I'll try to figure out how to measure heat rise, can I just use an oven thermometer? What does that number tell me, exactly?
 
  #8  
Old 01-13-18, 05:43 PM
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Running the blower on high should not raise the electric rates. It may be a little noisier but will not impact the bill. The heat rise tells you how well your system is working. A meat thermometer will suffice. It needs to be probe style thermometer that can reach into the airflow.
 
  #9  
Old 01-18-18, 09:41 AM
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Well the heater has been running for about 5 days now--cabinet closed--without hiccup on the high blower fan speed.

Despite reassurances, I canít help but think that leaving the fan on high is more of a hack than a fix. I canít imagine it is as efficient as a lower speed. If nothing else, itís much louder as mentioned. By running the heater fan on high, am I merely compensating for an unresolved problem?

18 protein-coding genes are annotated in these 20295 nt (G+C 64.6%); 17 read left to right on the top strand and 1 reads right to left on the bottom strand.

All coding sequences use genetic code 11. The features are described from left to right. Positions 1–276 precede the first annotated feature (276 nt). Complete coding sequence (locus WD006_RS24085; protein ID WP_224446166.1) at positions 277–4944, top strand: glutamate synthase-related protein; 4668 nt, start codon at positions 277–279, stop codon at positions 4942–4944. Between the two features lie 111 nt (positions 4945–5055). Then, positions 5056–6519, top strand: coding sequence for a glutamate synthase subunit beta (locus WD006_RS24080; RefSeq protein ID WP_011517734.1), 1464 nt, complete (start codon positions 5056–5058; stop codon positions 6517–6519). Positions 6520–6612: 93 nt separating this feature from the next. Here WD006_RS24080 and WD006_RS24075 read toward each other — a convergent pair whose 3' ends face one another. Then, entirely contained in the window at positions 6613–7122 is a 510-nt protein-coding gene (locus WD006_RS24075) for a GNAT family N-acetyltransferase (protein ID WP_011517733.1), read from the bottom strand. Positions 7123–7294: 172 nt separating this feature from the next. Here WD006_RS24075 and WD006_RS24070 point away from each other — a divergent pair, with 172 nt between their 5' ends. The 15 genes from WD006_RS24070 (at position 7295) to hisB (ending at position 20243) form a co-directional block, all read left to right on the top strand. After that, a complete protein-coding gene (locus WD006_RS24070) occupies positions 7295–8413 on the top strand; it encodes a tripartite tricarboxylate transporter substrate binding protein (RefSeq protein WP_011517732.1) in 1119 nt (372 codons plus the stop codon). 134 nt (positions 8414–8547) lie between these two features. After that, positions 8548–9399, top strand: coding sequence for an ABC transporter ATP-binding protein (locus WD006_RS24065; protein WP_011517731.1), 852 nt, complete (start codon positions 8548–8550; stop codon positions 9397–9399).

I donít have a oven thermometer, so I will have to wait until the next grocery store trip to test the heat rise. Itís at or below 20 here daytime right now, so I donít want to mess with something thatís currently workingóIím just glad to have heat. But, when the weather warms-up just a little Iíd like to investigate further.

We skipped the coil cleaning for now to save a little money, and since we're not even sure it's a problem. If I can figure that part out I'd like to do that myself too before the cooling season starts.

I appreciate the feedback and suggestions here, hope it helps someone else in the future!